New Mining Law Finalised
In the midst of the COVID-19 pandemic, the Indonesian House of Representative (“DPR”) announced on 13 May 2020 that the draft Bill of new Mining Law (“draft Bill”) which will replace its 2009 predecessor, is complete. To most people, this announcement was surprising and unexpected.
Historically, the discussion on the revisions to the 2009 Mining Law has been in the works for the past couple of years. The draft Bill was planned to be issued last year at the end of the previous DPR term but it was protested by various organisations and communities.
This law seeks to develop the downstream mining industry, grow the economy and create new jobs, however, there have been claims that it is deemed to be sidelining the environment, local communities and regional administrations.
As at the first week of June 2020, the final draft of the Bill has yet to be enacted/promulgated by the Government. As such, the content of this Client Alert is mostly derived from news articles and credible publications. Accordingly, our views and insights may change once we have the formal and promulgated Mining Law. The following are some of the key highlights of the draft Bill:
Centralisation of mineral and coal control authority
The authority to issue mining permits is moved to central government (through the Ministry of Energy and Mineral Resources) instead of through regional governments to streamline the process. Certain functions will remain with the regional government, such as the authority to issue people’s mining permit (izin pertambangan rakyat).
Extension of operation permit
The draft Bill guarantees the continuation of Contract of Work or Coal Mining Concession Work Agreement (PKP2B) for the mining business players with larger concessions and longer contracts in the form of a special mining business permit (“IUPK”) as a Continuation of Operation by considering efforts to increase state revenue.
Under the previous Mining Law, a mining company must return the land to the State and followed by an auction mechanism to ensure certainty and fairness to business players upon the expiry of the contract term.
Downstream industries development
To develop downstream facilities, the draft Bill provides incentives for the holder of mining business permit (izin usaha pertambangan or “IUP”) or IUPK integrated with metal processing and/or refining facilities or coal development and/or utilisation activities, among others, a 30-year valid permit and is extendable for 10 years for each extension after fulfilling certain requirements. Non-integrated mining permits are capped at 20 years with two-time extensions. Further, the draft Bill allows mining businesses to continue exporting raw commodities for a period of 3 years provided that they are developing or have developed the refining facilities.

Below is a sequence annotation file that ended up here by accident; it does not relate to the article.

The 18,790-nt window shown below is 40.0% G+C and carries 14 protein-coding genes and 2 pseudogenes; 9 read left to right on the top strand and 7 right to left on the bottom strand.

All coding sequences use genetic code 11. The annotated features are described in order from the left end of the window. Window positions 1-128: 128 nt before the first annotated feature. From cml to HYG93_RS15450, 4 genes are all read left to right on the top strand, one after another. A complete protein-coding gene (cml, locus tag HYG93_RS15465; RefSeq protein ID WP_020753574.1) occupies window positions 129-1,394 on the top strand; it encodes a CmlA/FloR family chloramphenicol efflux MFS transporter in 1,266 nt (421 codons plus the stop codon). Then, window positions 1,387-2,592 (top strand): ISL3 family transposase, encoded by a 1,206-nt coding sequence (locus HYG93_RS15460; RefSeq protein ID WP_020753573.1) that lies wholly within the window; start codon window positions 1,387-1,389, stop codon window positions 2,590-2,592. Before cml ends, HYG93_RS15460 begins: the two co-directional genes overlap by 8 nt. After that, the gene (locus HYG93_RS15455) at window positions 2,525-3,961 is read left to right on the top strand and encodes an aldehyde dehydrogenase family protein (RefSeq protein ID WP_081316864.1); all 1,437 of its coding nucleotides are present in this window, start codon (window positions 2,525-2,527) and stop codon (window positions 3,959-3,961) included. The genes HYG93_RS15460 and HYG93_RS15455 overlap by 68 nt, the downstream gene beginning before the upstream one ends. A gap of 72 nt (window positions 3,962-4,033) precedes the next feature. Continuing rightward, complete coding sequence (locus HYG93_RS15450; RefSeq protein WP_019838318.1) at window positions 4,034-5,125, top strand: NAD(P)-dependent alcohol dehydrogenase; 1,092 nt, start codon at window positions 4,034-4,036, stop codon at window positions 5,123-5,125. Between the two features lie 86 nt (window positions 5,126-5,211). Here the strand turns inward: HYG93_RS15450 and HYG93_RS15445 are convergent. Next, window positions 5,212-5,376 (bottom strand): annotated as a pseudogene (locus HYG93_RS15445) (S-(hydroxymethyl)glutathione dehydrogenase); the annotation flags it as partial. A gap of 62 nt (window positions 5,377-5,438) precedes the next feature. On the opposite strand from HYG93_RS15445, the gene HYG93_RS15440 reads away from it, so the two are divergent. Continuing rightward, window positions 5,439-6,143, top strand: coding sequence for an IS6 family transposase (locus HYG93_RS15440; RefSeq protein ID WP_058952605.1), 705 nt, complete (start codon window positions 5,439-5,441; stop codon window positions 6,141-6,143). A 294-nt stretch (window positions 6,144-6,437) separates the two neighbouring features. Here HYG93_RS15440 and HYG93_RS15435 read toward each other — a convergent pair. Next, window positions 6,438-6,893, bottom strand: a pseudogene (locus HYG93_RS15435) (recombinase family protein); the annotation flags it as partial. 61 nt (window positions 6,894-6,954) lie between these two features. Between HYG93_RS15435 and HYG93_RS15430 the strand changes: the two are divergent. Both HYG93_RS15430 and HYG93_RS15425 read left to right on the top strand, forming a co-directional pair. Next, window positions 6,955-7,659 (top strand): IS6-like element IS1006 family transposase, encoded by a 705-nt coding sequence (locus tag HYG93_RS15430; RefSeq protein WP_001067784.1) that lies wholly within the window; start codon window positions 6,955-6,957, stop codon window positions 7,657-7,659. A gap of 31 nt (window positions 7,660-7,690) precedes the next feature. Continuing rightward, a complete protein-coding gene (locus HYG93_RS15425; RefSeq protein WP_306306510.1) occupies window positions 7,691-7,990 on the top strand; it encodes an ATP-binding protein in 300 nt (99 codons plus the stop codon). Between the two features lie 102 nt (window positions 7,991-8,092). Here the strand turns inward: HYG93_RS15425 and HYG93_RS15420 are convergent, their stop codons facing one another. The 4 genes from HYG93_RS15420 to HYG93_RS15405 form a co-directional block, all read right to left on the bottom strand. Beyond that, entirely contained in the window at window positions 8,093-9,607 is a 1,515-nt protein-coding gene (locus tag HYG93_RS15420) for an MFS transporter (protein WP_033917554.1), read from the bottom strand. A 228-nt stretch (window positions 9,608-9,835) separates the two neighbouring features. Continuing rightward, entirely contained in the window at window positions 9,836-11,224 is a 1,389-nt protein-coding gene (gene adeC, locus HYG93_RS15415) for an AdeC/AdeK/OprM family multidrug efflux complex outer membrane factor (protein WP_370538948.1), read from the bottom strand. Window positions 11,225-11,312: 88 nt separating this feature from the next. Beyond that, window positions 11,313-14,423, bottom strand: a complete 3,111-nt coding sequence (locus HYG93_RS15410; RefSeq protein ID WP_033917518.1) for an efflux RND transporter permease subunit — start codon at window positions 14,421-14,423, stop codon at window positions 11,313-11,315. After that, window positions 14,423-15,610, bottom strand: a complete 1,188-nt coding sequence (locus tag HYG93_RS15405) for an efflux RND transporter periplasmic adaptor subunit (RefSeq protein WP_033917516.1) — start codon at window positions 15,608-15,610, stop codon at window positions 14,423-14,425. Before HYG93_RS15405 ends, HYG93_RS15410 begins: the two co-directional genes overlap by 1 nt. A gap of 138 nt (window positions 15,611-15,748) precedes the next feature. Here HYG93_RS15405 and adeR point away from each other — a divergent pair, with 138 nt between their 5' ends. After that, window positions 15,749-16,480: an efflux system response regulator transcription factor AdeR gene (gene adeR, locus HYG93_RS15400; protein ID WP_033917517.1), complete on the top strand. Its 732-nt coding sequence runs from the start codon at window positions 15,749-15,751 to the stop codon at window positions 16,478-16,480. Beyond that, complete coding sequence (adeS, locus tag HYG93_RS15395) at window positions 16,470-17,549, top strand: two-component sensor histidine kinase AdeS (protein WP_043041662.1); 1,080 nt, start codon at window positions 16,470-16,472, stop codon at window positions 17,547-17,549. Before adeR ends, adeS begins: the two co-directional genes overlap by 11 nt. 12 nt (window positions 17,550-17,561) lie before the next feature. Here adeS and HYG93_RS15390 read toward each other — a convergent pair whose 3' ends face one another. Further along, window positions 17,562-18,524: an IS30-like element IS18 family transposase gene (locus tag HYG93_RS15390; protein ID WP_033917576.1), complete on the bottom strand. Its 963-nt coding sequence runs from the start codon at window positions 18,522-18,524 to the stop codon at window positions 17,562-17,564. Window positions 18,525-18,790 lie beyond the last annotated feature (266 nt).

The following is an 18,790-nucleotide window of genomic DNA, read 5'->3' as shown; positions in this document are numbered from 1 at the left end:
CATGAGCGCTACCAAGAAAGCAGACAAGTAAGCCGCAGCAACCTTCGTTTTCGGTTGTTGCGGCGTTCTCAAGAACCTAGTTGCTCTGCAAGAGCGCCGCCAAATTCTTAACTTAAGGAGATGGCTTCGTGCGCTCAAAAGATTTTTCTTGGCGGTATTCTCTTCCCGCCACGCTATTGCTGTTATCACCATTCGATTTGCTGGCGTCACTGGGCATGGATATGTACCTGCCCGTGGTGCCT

The draft Bill provides a provision where holders of Operation Production IUP or IUPK whose shares are owned by foreign shareholders are required to divest the shares of its foreign shareholders up to 51% in tranches to the central government, regional governments, state-owned enterprises (SOEs), regional-owned enterprises (BUMD), and/or national private companies.
At a certain period, the maximum foreign shareholding in the relevant IUP/IUPK shareholder must not exceed 49%. The timing as well as the procedures to implement this obligation will be regulated further in the new Mining Law’s implementing regulations.
Whilst the 2009 Mining Law already introduced the divestment concept, it did not specify the percentages or tranches for the divestment obligation. The percentages and tranches, however, were further regulated further in the implementing regulations of the 2009 Mining Law.
Post-mining reclamation obligation
The draft Bill requires the Operation Production IUP or IUPK holders to carry out reclamation and post mining activities at a rate of 100% prior to shrinking or returning the mining permit area (WIUP) or special mining permit area (WIUPK) to the Government. Former IUP or IUPK holders whose IUP or IUPK has expired are also subject to this obligation and secure post-mining guarantee fund.
While the industry praises this move as it provides legal certainty to mining companies; several transparency watchdogs and rights groups have publicly addressed their opposition to the draft Bill. Several institutions are currently planning to submit a judicial review to the Constitutional Court upon the enactment of the draft Bill as it appears to be putting the environment, communities surrounding the mining areas, and regional autonomy at risk.
We are monitoring this closely and will provide detailed insights once the draft Bill is enacted.
This alert is for general information only and is not a substitute for legal advice.